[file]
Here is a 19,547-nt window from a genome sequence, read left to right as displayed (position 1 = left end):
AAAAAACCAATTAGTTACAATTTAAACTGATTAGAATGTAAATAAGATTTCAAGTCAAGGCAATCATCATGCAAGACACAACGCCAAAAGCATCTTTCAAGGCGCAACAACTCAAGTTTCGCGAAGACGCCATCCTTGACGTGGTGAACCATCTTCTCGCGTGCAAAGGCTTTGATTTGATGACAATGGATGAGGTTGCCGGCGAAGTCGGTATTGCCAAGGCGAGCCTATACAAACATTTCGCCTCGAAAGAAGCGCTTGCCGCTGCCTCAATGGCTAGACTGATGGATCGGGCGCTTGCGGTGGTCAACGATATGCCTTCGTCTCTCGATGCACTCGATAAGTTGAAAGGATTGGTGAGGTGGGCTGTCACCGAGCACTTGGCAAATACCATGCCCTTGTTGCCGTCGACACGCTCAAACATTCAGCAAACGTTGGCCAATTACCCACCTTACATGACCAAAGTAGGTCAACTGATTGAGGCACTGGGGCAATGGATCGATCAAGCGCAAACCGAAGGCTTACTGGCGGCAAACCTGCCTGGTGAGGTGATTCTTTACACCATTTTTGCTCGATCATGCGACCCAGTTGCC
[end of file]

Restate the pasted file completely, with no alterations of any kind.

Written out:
Here is a 19,547-nt window from a genome sequence, read left to right as displayed (position 1 = left end):
AAAAAACCAATTAGTTACAATTTAAACTGATTAGAATGTAAATAAGATTTCAAGTCAAGGCAATCATCATGCAAGACACAACGCCAAAAGCATCTTTCAAGGCGCAACAACTCAAGTTTCGCGAAGACGCCATCCTTGACGTGGTGAACCATCTTCTCGCGTGCAAAGGCTTTGATTTGATGACAATGGATGAGGTTGCCGGCGAAGTCGGTATTGCCAAGGCGAGCCTATACAAACATTTCGCCTCGAAAGAAGCGCTTGCCGCTGCCTCAATGGCTAGACTGATGGATCGGGCGCTTGCGGTGGTCAACGATATGCCTTCGTCTCTCGATGCACTCGATAAGTTGAAAGGATTGGTGAGGTGGGCTGTCACCGAGCACTTGGCAAATACCATGCCCTTGTTGCCGTCGACACGCTCAAACATTCAGCAAACGTTGGCCAATTACCCACCTTACATGACCAAAGTAGGTCAACTGATTGAGGCACTGGGGCAATGGATCGATCAAGCGCAAACCGAAGGCTTACTGGCGGCAAACCTGCCTGGTGAGGTGATTCTTTACACCATTTTTGCTCGATCATGCGACCCAGTTGCC